The Assembly decided that WIPO should respond positively and that the following modalities would be adopted: WIPO members are to submit proposals before 15 December 2004; a first draft will be prepared by the International Bureau and published on the WIPO website and circulated to members states and accredited observers by the end of January 2005 for observations and comments; members states and accredited observers may submit comments on the draft by end of March 2005; the comments will be published on the WIPO website; a one-day meeting will be held in May 2005 to discuss a revised draft; and the International Bureau shall prepare a further revised draft following the meeting, to be presented to the WIPO General Assembly in September 2005 for consideration.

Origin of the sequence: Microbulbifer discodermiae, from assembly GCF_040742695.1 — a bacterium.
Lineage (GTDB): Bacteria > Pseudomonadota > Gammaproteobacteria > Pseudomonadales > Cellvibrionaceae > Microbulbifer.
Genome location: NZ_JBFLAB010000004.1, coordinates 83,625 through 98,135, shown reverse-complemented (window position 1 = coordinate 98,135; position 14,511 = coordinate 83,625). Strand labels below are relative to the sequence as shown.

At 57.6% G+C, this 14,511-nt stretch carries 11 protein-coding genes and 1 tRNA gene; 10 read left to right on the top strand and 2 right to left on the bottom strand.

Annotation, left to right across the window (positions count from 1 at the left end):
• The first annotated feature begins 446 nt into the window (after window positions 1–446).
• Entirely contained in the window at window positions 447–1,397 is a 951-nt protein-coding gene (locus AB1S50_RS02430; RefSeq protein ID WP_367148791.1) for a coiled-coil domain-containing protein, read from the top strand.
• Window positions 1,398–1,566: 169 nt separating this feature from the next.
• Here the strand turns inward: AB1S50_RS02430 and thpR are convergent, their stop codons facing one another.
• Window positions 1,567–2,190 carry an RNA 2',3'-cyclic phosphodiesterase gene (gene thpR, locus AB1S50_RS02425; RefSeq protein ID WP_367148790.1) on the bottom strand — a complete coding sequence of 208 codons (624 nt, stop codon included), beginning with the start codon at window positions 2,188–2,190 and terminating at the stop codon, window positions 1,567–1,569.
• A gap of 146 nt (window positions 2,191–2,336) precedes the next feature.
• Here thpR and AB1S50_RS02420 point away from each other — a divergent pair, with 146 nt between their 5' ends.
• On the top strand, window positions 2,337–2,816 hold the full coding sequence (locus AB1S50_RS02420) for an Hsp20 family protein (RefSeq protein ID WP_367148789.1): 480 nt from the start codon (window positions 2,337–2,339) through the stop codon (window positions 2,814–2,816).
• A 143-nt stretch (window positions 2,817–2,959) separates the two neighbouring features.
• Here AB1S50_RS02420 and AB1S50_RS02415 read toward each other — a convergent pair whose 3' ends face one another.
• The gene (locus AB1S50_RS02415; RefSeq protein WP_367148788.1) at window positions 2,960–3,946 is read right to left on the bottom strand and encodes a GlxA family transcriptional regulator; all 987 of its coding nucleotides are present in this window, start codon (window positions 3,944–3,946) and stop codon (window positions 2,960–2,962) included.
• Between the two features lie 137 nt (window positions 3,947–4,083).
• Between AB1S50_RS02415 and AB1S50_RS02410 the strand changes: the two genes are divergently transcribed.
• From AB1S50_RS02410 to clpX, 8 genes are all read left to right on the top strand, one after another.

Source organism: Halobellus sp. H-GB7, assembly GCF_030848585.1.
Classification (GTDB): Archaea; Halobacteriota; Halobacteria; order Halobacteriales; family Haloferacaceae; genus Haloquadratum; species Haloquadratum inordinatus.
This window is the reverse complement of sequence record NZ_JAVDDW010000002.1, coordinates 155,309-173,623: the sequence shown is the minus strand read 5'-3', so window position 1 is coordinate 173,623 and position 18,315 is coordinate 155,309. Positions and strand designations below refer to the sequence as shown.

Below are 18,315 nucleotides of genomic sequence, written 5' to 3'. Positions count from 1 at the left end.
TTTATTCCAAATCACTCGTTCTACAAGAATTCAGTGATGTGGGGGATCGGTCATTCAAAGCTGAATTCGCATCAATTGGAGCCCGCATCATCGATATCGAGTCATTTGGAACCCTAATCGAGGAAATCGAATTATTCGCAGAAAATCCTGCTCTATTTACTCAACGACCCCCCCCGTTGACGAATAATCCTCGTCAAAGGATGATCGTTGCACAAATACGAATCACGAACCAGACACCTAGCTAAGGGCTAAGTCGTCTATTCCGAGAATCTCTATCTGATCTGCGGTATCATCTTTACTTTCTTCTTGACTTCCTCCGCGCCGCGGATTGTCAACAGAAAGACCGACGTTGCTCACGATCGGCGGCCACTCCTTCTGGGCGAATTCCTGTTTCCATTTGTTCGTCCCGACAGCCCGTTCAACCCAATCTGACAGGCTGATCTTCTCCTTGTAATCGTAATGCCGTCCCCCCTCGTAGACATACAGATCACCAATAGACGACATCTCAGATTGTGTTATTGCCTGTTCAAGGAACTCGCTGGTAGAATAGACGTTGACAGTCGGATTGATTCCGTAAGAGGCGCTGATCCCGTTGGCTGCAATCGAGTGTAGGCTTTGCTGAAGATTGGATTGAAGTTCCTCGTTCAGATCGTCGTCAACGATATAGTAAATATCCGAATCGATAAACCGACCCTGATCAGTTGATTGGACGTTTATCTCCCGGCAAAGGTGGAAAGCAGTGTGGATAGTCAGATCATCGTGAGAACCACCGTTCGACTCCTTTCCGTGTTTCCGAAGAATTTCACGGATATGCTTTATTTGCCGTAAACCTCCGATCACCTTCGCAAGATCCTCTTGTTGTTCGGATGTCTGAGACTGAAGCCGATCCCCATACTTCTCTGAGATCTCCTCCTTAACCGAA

Before the adoption of this decision, there was contention along North/South lines on how WIPO should respond to the CBD request. The developed countries had proposed that the matter be discussed solely by the WIPO's intergovernmental committee (IGC) on genetic resources, traditional knowledge and folklore, which would then prepare a report for submission to CBD.

However, many developing countries did not want the IGC to be the sole body involved in the response, as the issue of intellectual property and genetic resources/traditional knowledge and the related issue of disclosure of source of origin were also being discussed in other WIPO bodies, in particular the SCP.

The developing countries did not want a decision on this matter to implicitly give sole authority on the issue to the IGC, as their proposals and the negotiations on this issue in the SCP were seen by them to be perhaps even more important.

The final decision that was adopted did not give the task of responding to the CBD to any subsidiary body or bodies, but gave the opportunity to member states (and observers) to provide suggestions, and then to give feedback to drafts prepared by the International Bureau, including through an ad hoc meeting.